1982 - 83m.
I thought this one was a sure thing. A script by Jim Wynorski, effects by John Carl Buechler, Jack Hill at the helm, and scantily-clad blonde twins in the lead roles of a New World picture should equal one of the greatest cult movies ever made but sometimes even the best ingredients do not make a delicious meal. In the case of this movie, something was clearly missing... a budget. Although Hill was used to working on a shoestring, the sword and sorcery subgenre generally works better when there is some money thrown at it. The way that low-budget filmmakers could get around this was either by downplaying the sorcery (Barbarian Queen) or having a charming lead character (Deathstalker, The Sword and the Sorcerer). Sorceress doesn't follow these suggestions and ends up being more like Lucio Fulci's Conquest than the pinnacle of the subgenre that I was expecting.
The movie opens with an evil sorcerer name Traigon (Roberto Ballesteros) on the hunt for his firstborn child that he must sacrifice to maintain his power. It turns out that he has twin daughters and they are rescued by a good sorcerer named Krona who pledges to take care of the children and turn them into great warriors. Traigon disappears but promises to reemerge in the future. Time passes and the twins (Leigh and Lynette Harris) are now beautiful young women and are introduced bathing naked in a lake. They have been sheltered in the care of a farmer and believe that they are men so they do not understand why a pervy satyr who is spying on them has a third "horn" between his legs. Traigon's men show up and we learn that the girls indeed have learned some sick fighting skills but hit the road when their home and caregivers are murdered. They meet up with a Viking named Valdar (Bruno Rey), a rogue named Erlick (Roberto Nelson), and Pando (the relentlessly baying satyr), and go on a journey to destroy Traigon or die trying.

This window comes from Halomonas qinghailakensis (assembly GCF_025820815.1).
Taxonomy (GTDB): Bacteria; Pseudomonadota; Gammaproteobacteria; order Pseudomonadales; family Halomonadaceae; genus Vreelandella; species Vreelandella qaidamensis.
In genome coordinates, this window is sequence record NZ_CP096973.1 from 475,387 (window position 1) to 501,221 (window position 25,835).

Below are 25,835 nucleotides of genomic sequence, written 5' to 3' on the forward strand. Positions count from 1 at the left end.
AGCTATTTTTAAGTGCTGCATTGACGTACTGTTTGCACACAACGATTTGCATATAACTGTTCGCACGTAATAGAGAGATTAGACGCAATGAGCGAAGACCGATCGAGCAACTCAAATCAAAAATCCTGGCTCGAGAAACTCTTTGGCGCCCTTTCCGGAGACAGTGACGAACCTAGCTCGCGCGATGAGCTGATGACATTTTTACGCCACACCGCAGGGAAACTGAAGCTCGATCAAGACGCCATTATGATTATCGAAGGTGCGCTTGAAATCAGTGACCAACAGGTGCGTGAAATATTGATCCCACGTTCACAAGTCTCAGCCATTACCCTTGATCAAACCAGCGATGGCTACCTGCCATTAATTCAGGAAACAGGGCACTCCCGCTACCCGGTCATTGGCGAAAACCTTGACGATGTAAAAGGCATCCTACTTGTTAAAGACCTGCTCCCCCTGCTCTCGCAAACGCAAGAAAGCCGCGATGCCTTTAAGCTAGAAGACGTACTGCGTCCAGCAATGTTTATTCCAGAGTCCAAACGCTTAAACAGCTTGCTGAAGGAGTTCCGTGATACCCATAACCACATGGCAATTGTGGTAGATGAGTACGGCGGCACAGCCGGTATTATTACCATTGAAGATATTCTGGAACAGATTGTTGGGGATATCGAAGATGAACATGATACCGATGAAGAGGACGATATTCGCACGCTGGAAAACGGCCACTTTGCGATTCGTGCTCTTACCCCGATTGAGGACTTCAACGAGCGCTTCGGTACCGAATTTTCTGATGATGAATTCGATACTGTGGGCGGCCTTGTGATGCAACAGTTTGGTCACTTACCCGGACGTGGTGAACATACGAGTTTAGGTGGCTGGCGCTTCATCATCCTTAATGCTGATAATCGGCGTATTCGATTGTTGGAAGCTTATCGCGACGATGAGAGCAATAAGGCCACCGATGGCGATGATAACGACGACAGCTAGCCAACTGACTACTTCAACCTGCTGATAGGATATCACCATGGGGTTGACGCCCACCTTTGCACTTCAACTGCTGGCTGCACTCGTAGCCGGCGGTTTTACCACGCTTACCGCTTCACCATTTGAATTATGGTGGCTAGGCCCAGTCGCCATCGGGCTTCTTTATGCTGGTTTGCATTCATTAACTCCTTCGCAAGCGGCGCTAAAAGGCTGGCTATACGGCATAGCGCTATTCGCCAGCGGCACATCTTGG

This was Wynorski's first script that was made into a movie. Although it is ambitious, it is lacking in the character department and suffers from being more complicated than it needs to be. As mentioned earlier, movies like this rely on likeable lead characters and although they twins are okay, the movie needed the character of Erlick to be more of a cool-guy centerpiece rather than a stock supporting character or it needed the twins to be much more cocky to carry the movie. The result is that the characters all come off as being a little bland and there is nobody to really root for. Wynorski corrected this in Deathstalker II with much better results. The story becomes somewhat lost in the final act resulting in an ending that falls flat as I was expecting the twin warriors to have a grand battle against evil but instead a cheesy lion appears in the sky and shoots things with 80s laser effects that simply don't hold up. I was left feeling disappointed and also wondering why the picture is called Sorceress when there is not one of note in the movie.
On the plus side, there are some cool effects from Buechler with some great looking skeleton zombies that show up as well as the satyr who looked good as long as he didn't open his mouth to bleet or play his pan flute. I also quite liked the Harris twins as they were happy to bare their breasts and worked well together in their roles. They had appeared in Playboy as well as the wonderfully sleazy I, The Jury and then disappeared without explanation. It's too bad because it seemed like they could have easily been regulars on the b-movie circuit along with Lana Clarkson, Monique Gabrielle, and others like them. All in all, I don't mind Sorceress as it has a few cool moments as well as the twins' twins but it is missing some key elements that prevent it from being the classic it could have been. It sounds like Hill and producer Roger Corman were at odds over casting and budget restrictions from the start of the troubled production leading to Hill's name being removed from the credits and Corman recutting the film. This was unfortunately Hill's last film as a director. It's too bad that the man responsible for Switchblade Sisters, Foxy Brown, and The Big Doll House had to have such a disappointing swan song. (Josh Pasnak, 3/16/16)
Directed By: Jack Hill.
Written By: Jim Wynorski.
Starring: Leigh Harris, Lynette Harris, Roberto Nelson, Bruno Rey.